John Johnson hung up the phone and began to contemplate the offer he had just received. Abbie Jenkins, a friend of Johnson’s and the owner of a small company in nearby Keswick, Virginia, had just called to see if Johnson’s printing company, FinePrint Company, could accommodate a special printing order next month.
Johnson’s company, FinePrint Company, printed elaborate high-quality color brochures in its facility located in Charlottesville, Virginia. It primarily served other businesses in the central Virginia area, although it did have some clients in southwest Virginia and as far east as the Chesapeake Bay region of the state. Monthly production at its Charlottesville facility was running at around full capacity of 150,000 brochures per month. John Johnson owned and managed the company. He employed one sales representative and one printing press operator, although he frequently relied on temporary labor to help in the printing process as needed to accommodate any changes in printing volume. John felt that many of his costs were fixed, but that some costs varied with the number of brochures he printed and sold. Exhibit 1 contains information related to FinePrint’s monthly operating costs for the company’s current activity level of 150,000 brochures per month.
The company typically priced its printing services at an average of $17 per 100 brochures printed. Historically, Johnson had encountered little variation in pricing from job to job, although occasionally, special situations did arise. He wondered how he should handle those special situations. He didn’t have a “rule of thumb” he could apply, but he wished he could find one.
The Special Order
In her phone call, Abbie Jenkins indicated that she needed a special job printed next month. She needed 25,000brochures related to a new product for distribution at three trade shows she was attending. When John quoted Abbie the usual price of $17 per 100 brochures, Abbie sighed. “John, I know that FinePrint does a high-quality job, but I’m short on funds right now because I have spent so much on getting this new product up and running. I can’t go any higher that $10 per 100 brochures on this job. If you can’t do it for that, I’ll have to someone else. I’m sure the brochures won’t look as nice, but that’s all I’ve got to spend.”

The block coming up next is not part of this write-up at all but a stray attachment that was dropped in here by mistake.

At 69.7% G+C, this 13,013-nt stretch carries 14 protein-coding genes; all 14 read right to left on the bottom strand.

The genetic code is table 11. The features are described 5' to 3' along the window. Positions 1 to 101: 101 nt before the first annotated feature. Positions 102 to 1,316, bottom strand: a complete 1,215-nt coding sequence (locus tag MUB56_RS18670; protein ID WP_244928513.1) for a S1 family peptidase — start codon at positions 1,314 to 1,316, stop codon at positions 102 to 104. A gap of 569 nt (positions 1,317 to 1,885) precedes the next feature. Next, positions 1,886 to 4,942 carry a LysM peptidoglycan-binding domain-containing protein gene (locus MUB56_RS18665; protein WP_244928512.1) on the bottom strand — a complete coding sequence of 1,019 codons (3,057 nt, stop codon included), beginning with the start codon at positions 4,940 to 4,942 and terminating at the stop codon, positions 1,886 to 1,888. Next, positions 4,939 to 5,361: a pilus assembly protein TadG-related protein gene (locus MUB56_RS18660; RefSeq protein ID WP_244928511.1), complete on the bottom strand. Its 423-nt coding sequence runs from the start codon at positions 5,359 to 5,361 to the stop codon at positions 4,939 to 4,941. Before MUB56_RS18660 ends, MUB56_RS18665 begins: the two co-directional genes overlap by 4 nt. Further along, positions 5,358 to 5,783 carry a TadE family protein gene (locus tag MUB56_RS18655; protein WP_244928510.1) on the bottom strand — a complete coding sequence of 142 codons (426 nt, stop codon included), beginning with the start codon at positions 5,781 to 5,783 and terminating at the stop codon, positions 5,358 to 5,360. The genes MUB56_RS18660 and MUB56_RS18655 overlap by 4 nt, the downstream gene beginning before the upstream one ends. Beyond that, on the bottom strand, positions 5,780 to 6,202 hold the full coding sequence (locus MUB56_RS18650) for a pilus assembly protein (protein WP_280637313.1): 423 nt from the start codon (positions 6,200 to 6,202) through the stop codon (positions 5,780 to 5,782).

John was enthused about the potential business, but when he inquired about whether Abbie would have future printing needs that FinePrint could help with, Abbie expressed doubt. “We just don’t do much of this type of stuff. This is the first material we’ve had printed like this in years, and we’re only doing it because we’re trying to get this new product off the ground. I suspect this will be the last for a long while.” John knew he didn’t have the capacity at the moment to handle the special order. And, $10 per 100 brochures sounded low. John replied, “Let me look into this. I’m not sure we can do it for $10, but I’ll be glad to think about it. I’ll give you a call back in a couple of days.” John realized that with this order he wouldn’t have to pay this sales representative the typical sales commission of $1 per 100 brochures, but that $1 savings wouldn’t begin to make up for the lower price.
FinePrint Company (A)
Summary of Monthly Operating Costs
Monthly costs at
Direct material – variable $ 6,000 Direct labor – variable 1,500 Direct labor – fixed 3,000 Manufacturing overhead – variable 1,500 Manufacturing overhead – fixed 3,375 Total manufacturing costs $15,375
Sales – variable 1,500 Sales – fixed 1,875 Corporate – fixed 3,750 Total non-manufacturing costs $7,125 Total costs $22,500